A Horseshoer's Approach to Heart Bars

Myron McLane has spent two decades explaining the importance and application of these shoes

Myron McLane sometimes begins a clinic by reminding his audience that he is not just an instructor or clinician — he’s a horseshoer.

“I work every day just like you guys,” says the International Horseshoeing Hall Of Fame member from Somerset, Mass. “I shoe horses every day.”

McLane — sponsored by Mustad Hoofcare Center — traveled with his wife, Pat, to Wagon Mound Ranch Supply in Solano, N.M., for the supplier’s annual clinic, where he shared his thoughts with an avid group of listeners.

Time Tested Methods

McLane says his shoeing techniques — learned from others as well as developed on his own — are time-tested. They have worked consistently for him for years, and he hopes that other farriers will have the same success with them that he has had.

McLane strongly advises that horseshoers learn the anatomy of the leg and hoof, no matter what their particular business requires of them.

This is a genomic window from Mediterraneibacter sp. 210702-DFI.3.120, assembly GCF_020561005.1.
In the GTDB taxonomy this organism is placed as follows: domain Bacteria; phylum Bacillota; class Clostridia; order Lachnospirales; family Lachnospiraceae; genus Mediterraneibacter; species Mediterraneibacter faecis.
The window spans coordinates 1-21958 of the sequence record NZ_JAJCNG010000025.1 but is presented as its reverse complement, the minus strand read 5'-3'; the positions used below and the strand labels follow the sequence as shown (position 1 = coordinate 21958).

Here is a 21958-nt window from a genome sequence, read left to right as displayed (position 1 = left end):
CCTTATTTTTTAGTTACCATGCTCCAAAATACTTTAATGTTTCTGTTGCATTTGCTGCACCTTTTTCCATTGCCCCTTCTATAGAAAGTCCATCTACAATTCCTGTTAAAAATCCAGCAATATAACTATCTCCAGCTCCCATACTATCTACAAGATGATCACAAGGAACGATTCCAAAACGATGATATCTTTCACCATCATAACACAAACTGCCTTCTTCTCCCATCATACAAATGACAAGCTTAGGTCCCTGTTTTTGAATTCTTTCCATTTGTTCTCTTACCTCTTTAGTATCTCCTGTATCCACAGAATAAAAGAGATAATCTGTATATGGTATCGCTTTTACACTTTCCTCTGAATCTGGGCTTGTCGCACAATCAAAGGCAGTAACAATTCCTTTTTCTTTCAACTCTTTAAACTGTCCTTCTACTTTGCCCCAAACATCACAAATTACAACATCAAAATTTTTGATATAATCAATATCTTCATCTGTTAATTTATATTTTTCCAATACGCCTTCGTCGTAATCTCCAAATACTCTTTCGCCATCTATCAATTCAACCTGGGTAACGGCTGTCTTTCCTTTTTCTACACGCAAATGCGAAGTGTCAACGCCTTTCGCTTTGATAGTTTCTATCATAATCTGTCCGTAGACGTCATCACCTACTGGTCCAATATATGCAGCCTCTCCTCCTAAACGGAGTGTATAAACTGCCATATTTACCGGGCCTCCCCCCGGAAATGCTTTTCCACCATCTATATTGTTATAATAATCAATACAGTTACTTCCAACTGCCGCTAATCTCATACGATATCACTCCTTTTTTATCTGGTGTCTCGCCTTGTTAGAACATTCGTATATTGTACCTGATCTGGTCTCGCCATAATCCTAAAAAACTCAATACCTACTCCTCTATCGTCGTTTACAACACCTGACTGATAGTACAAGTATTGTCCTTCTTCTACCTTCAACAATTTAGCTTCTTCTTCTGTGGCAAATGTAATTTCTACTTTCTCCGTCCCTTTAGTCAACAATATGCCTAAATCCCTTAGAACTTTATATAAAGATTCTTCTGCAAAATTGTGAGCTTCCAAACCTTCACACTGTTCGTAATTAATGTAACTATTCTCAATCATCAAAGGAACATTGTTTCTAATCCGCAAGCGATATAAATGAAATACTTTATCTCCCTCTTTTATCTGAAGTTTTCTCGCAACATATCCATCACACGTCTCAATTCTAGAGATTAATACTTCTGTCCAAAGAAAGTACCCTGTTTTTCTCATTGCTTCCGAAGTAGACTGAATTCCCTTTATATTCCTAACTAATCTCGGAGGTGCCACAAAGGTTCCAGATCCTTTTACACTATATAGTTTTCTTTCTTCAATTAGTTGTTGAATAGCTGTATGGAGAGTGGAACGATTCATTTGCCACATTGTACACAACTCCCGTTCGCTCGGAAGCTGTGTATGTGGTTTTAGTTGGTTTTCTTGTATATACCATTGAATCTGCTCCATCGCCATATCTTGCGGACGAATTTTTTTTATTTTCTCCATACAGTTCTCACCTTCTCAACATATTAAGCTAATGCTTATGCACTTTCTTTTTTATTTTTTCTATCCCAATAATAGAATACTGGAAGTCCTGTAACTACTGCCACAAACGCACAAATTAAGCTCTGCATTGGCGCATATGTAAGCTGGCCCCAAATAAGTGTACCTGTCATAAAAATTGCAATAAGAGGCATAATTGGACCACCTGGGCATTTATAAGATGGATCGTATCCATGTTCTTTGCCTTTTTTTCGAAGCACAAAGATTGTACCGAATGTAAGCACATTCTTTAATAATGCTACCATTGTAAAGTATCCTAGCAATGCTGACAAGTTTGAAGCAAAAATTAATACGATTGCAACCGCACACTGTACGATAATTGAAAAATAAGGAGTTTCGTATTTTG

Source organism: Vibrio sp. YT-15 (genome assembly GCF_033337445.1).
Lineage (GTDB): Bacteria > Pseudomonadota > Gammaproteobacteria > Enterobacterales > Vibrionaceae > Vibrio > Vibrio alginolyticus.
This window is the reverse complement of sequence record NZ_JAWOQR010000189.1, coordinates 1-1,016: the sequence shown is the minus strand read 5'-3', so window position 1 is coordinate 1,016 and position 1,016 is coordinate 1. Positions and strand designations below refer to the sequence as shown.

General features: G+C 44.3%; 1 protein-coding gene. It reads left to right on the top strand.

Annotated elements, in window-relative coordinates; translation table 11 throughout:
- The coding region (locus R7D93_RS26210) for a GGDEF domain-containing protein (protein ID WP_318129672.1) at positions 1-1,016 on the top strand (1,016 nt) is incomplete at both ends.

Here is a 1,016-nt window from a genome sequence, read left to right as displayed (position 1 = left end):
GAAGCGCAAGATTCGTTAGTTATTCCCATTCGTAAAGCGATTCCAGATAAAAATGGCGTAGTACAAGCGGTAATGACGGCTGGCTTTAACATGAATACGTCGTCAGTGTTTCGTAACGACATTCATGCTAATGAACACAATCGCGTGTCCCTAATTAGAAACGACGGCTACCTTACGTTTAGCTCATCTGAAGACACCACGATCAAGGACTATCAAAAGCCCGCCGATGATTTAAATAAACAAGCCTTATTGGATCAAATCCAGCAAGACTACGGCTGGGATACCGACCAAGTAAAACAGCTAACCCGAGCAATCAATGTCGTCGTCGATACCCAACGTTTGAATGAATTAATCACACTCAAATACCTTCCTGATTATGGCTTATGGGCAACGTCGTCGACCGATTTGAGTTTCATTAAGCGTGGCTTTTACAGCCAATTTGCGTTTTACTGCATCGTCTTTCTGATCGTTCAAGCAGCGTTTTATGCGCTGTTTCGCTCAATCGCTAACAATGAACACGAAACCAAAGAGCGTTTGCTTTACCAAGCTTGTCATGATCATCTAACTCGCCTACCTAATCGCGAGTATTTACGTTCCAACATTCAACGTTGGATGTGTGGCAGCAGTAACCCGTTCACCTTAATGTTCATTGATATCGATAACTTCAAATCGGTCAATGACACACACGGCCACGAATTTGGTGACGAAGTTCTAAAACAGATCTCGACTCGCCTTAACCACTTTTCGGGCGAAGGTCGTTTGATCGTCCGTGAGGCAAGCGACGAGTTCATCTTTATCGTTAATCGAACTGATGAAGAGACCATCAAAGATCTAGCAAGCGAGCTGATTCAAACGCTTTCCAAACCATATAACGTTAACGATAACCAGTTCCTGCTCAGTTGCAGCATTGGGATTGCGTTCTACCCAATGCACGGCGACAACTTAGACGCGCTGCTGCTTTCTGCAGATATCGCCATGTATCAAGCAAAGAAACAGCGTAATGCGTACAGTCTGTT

“Without knowing anatomy, you can’t work on horses,” he says. “Even on an ordinary, sound trail horse, if you don’t know the anatomy, you can’t work on the foot. There’s no way you can do a proper job.”

Most horseshoers think of frog support when they think of McLane, an association that he is proud of. “Frog support is what I’m all about when it comes to lameness. I think that heart bars, next to regular horseshoes, are the most important shoes,” says McLane.

He explains that frog support may be used for any lameness, not only…

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